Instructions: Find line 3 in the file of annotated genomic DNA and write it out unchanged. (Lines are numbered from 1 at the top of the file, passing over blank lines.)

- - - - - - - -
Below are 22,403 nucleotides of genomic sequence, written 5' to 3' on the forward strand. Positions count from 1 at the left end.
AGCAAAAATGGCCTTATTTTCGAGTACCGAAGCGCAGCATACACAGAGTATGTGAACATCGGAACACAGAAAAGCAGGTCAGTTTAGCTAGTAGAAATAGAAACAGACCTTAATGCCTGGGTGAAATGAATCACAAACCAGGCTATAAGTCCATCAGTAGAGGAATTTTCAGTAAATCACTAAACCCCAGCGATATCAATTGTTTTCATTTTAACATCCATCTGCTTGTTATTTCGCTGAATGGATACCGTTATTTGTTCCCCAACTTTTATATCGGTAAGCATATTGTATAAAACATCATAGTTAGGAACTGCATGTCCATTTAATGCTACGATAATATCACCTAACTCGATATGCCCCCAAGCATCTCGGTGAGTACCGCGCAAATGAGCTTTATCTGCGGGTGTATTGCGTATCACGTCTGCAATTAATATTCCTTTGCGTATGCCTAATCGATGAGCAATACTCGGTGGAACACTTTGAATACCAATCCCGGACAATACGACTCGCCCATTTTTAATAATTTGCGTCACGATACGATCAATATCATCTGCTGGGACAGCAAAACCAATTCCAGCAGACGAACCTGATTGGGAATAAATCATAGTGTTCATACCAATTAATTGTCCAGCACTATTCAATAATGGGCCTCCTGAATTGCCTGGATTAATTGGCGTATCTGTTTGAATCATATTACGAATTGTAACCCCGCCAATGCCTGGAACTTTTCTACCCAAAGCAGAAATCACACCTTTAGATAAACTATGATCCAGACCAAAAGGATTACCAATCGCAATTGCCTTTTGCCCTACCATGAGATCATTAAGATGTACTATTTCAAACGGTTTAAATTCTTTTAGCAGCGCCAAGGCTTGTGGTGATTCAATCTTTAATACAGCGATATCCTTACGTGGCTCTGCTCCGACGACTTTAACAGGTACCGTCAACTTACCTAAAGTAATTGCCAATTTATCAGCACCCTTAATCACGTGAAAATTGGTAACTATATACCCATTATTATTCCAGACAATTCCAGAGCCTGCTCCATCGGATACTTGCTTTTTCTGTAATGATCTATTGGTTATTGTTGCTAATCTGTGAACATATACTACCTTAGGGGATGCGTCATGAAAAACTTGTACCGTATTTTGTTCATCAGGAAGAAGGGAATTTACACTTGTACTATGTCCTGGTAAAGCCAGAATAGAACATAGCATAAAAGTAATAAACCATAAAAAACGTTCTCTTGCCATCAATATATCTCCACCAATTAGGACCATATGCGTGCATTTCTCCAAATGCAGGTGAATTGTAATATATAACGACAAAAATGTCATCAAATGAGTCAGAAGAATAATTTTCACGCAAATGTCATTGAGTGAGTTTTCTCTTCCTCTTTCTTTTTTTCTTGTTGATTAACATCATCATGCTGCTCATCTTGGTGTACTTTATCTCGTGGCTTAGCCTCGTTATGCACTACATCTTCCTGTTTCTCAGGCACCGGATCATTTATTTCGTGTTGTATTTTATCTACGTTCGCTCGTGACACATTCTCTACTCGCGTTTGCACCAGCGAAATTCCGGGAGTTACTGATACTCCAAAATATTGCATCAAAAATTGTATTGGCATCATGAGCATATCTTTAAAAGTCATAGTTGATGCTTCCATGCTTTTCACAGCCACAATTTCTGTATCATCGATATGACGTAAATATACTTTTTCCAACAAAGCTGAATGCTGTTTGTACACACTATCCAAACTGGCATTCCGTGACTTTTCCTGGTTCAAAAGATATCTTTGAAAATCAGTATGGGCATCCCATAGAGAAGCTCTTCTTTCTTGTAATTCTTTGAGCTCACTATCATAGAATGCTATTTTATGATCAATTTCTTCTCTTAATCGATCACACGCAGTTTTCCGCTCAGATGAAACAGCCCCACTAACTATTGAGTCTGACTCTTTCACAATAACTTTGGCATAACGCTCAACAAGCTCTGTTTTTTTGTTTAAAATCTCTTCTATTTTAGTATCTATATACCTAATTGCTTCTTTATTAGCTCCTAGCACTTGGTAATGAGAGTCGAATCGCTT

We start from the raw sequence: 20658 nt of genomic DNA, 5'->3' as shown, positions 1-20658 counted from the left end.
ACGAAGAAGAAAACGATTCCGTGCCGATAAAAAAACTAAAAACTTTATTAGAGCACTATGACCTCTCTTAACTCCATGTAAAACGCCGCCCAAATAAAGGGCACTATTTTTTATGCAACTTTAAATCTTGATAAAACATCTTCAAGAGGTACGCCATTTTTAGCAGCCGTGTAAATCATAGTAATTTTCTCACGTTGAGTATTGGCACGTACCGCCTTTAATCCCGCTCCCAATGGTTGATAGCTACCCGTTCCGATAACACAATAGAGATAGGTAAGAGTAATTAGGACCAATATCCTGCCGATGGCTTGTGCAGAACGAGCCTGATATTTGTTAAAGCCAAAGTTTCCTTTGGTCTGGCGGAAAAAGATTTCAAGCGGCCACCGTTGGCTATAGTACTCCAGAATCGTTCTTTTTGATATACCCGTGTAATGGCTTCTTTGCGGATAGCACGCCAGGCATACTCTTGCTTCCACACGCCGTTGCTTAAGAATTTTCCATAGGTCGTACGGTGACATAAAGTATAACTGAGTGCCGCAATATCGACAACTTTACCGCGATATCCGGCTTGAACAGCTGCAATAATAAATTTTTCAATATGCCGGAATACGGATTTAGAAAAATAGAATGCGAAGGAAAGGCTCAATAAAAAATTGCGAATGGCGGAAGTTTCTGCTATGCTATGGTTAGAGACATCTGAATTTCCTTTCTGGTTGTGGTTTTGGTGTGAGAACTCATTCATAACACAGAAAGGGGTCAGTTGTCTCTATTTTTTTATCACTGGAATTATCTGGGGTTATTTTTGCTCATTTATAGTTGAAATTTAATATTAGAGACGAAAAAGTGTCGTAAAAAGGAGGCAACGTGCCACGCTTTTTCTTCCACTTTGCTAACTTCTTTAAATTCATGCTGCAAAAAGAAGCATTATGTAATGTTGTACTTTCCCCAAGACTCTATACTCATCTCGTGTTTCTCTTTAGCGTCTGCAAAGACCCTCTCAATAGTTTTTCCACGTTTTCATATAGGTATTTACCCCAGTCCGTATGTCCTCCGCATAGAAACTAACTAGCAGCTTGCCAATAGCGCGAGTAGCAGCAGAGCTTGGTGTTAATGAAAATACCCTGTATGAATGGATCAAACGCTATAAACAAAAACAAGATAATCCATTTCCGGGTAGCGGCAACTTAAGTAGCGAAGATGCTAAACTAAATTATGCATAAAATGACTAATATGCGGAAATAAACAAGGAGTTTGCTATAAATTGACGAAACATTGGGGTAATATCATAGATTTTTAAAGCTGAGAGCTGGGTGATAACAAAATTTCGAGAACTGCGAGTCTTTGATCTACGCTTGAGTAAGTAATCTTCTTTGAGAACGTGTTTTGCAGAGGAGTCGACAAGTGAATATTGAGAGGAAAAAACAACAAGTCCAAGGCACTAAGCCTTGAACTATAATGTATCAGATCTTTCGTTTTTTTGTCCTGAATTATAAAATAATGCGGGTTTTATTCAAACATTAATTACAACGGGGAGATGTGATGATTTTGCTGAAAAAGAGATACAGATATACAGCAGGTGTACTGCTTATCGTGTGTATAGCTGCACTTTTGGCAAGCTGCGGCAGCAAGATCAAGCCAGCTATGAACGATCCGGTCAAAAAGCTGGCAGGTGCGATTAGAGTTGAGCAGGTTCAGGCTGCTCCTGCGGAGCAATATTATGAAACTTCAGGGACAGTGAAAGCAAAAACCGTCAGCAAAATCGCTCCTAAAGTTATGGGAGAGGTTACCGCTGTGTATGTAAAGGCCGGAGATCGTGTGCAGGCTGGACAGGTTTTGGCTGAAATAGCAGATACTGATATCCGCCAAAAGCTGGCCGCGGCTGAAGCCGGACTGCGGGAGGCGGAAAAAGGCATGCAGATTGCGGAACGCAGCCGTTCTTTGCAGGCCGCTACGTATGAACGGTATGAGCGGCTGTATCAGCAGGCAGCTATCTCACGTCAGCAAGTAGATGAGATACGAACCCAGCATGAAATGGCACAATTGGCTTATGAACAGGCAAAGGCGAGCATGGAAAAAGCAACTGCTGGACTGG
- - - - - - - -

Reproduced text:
We start from the raw sequence: 20658 nt of genomic DNA, 5'->3' as shown, positions 1-20658 counted from the left end.